Live from Wembley: First-ever live broadcast to mobile with HD HDR
For the Spurs v Juventus UEFA Champions League clash on Wednesday 7 March at Wembley Stadium, BT Sport and UK mobile network operator EE carried out the first-ever test of HD HDR live broadcast to mobile devices.
The match, which was won 2-1 by the Italian team, was broadcast successfully to a beta version of the BT Sport App and the picture quality, in comparison to standard HD, was significantly better and equivalent to a 4K experience, according to the operator. EE stated that the test showed that 4K was not needed for mobile device broadcasts.
As to why the broadcast was carried out, Matt Stagg, Head of Media and Entertainment at EE, told SVG Europe that it was about helping bring a true live broadcast experience to fans without using up their data allowance. “This is the first time an HD HDR live broadcast has been done to mobile. A lot of people think that 4K is the ultimate experience, however, on mobile your eyes can barely tell the difference between HD HDR and 4K due to the screen size and the distance of the screen to your face.
“We think that the ultimate experience on mobile is HD HDR; the enhanced colour spectrum that HDR gives really helps to immerse the fan in the experience, in fact, it isn’t possible to see the colours that HD HDR provides on a mobile device unless you are seeing it with your own eyes, live in the stadium,” Stagg added.
He continued: “Also, 4K takes up a huge amount of bandwidth and data in consumers’ packages, so effectively they would use up to two and a half times more mobile data for a 4K experience that their eyes can’t differentiate from HD HDR.”
Paolo Pescatore, VP multiplay and media, CCS Insight, was present at the match and commented on the trial: “For me, this proof of concept was a success. Being the 4K junkie that I am, I was sceptical. It worked very well in a congested environment and the picture quality was superb.”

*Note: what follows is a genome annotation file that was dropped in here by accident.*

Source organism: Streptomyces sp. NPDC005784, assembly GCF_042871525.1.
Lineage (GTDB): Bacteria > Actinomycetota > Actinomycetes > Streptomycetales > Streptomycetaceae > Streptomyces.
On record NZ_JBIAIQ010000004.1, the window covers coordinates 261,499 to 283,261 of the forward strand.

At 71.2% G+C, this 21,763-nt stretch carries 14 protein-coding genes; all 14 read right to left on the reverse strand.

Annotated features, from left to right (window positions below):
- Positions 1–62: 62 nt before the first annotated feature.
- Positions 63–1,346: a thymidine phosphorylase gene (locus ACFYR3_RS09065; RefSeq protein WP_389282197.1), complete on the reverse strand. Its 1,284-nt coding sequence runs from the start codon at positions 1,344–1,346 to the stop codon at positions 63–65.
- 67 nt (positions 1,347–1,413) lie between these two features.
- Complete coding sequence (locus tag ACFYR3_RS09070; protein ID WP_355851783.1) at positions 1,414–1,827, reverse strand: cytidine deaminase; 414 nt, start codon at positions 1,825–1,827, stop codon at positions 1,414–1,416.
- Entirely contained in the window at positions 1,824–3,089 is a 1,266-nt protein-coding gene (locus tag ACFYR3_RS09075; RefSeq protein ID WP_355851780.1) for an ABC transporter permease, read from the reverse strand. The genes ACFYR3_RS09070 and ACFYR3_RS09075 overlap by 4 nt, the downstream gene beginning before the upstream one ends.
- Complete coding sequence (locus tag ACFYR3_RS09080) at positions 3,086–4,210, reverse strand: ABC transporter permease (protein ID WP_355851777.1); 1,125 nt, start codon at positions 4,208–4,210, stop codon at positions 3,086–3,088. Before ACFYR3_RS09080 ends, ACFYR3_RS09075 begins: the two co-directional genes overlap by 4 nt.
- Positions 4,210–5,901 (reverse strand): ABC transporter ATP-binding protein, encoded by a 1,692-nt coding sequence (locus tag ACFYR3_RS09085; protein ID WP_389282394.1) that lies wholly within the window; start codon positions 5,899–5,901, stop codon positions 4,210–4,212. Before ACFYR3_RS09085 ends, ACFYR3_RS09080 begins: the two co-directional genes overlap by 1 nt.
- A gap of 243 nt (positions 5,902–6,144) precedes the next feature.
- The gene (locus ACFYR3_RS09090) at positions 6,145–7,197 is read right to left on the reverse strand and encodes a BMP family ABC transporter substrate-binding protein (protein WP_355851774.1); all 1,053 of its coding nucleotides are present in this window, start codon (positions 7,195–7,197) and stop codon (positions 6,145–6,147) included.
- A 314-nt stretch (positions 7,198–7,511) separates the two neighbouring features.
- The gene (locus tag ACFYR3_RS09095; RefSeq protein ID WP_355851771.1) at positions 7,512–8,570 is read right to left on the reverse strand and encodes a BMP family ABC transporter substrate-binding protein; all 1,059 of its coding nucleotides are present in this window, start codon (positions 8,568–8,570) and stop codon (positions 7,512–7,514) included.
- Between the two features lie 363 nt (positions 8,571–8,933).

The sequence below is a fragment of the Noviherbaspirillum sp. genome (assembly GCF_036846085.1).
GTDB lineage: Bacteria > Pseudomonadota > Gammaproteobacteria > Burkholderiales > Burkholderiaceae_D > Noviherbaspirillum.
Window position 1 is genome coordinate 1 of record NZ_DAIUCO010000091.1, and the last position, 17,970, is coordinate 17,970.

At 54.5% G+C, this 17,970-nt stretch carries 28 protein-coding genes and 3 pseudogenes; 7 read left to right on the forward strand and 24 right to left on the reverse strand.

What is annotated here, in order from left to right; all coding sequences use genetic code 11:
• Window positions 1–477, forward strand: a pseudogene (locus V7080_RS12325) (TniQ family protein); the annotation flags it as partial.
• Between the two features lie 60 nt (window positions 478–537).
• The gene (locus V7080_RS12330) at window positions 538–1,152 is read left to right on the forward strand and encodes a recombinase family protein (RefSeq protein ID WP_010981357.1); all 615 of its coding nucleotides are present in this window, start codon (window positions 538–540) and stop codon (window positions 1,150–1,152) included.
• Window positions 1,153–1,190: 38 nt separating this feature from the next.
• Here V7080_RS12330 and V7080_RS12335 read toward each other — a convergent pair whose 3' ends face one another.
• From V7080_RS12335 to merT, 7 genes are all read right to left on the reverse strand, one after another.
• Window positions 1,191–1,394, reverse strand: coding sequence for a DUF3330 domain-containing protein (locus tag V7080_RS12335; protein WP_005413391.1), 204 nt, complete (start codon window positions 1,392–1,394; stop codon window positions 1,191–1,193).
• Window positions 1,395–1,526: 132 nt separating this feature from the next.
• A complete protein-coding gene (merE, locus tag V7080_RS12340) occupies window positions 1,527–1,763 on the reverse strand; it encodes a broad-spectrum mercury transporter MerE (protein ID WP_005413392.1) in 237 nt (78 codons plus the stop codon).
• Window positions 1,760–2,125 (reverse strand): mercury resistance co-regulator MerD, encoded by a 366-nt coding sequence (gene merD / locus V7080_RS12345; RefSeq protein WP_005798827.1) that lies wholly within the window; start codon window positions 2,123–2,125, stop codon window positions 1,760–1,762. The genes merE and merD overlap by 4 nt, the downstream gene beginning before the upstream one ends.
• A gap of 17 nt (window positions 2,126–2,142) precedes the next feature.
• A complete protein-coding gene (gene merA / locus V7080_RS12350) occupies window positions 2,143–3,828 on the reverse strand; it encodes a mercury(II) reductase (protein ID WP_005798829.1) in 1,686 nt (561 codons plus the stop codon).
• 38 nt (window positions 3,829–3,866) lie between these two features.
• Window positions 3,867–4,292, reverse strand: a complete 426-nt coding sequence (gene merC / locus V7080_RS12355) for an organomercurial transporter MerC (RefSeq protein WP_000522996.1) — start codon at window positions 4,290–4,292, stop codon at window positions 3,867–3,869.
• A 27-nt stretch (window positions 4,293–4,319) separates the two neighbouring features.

Pescatore added: “After last night, I would say a combination of HD and HDR is probably better suited for smaller screens. Not only does it provide an amazing picture quality, it provides other plentiful benefits. In particular, the bandwidth requirements of delivering a live HD and HDR stream are far less than 4K; around 7MBps rather than around 16-20MBps for 4K. For consumers, there will be an added benefit of less data usage as well as much higher eligibility whilst mobile. Also, for mobile network operators, it would seem that the economics of delivering live video in these formats makes more sense than delivering in 4K.”
BT-owned EE chose to run the trial at the Spurs v Juventus match as it brought together the strength of the team, with BT Sport owning the rights to the match and delivering the production side, and EE providing the mobile network and top end devices.
BT Sport’s production of the match used its standard Champions League set up of 24 Sony HDC-4300 cameras around the stadium. Andy Beale, chief engineer at BT Sport, explained: “The nice feature about the Sony 4300’s is they have two outputs; one does normal 4K SDR and the other does 4K HDR. The only thing different in the set up for this broadcast is a second slave SAM Kahuna vision mixer that follows what the primary mixer does, so you have two completely different signals that mirror each other. The second HDR vision mixer also up-maps the few non-SDR sources such as RF cameras to HDR.
“We create a 4K HDR Master and convert that to HD 1080p 50 and send it from here in the stadium to the BT Tower over a standard BT link, and the BT Tower splits it and sends it to our lab in Ipswich,” noted Beale. “We have one Elemental encoder at the BT Tower and one at Ipswich which takes the full HD video and adapt the bit rate for a number of different profiles for mobile devices. Those are packaged and sent out into the cloud.”
EE and BT Sport tested two cloud providers on the night of the live broadcast; AWS Elemental Cloud (BT Sport’s usual provider) for one feed, and Harmonic’s VOS cloud for the other. Akamai, which provides BT Sport’s CDN service, was also used.
Stagg concluded: “After a lot of trials and consumer groups, we had confirmed what we thought was right; that HD with HDR is far superior to 4K on a mobile device.”